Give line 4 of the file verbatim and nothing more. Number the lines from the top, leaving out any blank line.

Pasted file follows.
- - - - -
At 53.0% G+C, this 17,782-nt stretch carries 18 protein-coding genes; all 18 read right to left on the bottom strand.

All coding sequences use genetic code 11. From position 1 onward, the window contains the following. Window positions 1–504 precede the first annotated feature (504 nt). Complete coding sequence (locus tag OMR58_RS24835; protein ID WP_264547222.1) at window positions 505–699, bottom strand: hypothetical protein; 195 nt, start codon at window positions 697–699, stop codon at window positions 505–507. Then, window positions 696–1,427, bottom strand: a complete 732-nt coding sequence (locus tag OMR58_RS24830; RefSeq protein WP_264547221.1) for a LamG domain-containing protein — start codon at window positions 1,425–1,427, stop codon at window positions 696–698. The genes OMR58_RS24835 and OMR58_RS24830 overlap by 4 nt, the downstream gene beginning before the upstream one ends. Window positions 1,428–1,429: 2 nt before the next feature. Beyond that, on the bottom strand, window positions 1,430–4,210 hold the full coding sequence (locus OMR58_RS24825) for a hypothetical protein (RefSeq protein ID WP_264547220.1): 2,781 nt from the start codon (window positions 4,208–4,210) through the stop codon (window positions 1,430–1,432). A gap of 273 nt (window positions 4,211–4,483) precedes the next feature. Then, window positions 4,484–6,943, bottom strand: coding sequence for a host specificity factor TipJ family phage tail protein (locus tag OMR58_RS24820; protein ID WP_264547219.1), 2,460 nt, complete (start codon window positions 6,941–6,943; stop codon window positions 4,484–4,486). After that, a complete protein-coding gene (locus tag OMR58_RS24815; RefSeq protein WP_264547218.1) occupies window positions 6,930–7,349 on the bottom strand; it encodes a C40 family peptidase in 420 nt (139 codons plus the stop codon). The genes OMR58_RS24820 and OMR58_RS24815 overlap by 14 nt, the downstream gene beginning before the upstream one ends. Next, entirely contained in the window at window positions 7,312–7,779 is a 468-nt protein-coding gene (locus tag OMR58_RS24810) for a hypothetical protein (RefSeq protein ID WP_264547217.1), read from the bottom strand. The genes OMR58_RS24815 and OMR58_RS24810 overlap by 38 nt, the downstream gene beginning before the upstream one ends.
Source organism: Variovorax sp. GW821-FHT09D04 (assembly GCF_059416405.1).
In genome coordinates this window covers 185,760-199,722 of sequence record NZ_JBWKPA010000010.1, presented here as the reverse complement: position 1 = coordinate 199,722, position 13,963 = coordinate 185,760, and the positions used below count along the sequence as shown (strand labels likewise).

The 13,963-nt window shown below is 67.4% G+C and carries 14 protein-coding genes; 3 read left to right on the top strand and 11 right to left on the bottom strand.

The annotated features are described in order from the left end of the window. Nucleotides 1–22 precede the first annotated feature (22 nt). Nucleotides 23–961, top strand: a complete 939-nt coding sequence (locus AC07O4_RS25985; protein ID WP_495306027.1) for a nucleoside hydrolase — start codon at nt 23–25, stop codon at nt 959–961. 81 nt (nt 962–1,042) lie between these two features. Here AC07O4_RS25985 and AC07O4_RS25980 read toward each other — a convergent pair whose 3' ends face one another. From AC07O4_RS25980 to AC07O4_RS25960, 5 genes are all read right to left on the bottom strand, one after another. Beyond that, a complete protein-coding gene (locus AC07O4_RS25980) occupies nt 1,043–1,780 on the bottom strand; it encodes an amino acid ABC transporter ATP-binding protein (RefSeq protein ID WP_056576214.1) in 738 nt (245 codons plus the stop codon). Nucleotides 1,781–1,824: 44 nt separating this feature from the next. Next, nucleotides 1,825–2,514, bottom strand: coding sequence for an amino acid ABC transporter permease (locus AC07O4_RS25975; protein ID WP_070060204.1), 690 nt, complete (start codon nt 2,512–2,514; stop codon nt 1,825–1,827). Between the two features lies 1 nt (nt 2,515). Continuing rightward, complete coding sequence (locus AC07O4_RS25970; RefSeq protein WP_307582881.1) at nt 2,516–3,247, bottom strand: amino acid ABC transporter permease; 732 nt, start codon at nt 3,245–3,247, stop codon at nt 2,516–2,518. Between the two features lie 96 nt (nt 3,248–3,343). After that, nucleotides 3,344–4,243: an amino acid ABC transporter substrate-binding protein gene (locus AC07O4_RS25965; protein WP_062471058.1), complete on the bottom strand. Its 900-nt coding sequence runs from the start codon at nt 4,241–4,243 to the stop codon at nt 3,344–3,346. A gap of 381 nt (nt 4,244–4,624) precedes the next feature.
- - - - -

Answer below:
In genome coordinates this window covers 185,760-199,722 of sequence record NZ_JBWKPA010000010.1, presented here as the reverse complement: position 1 = coordinate 199,722, position 13,963 = coordinate 185,760, and the positions used below count along the sequence as shown (strand labels likewise).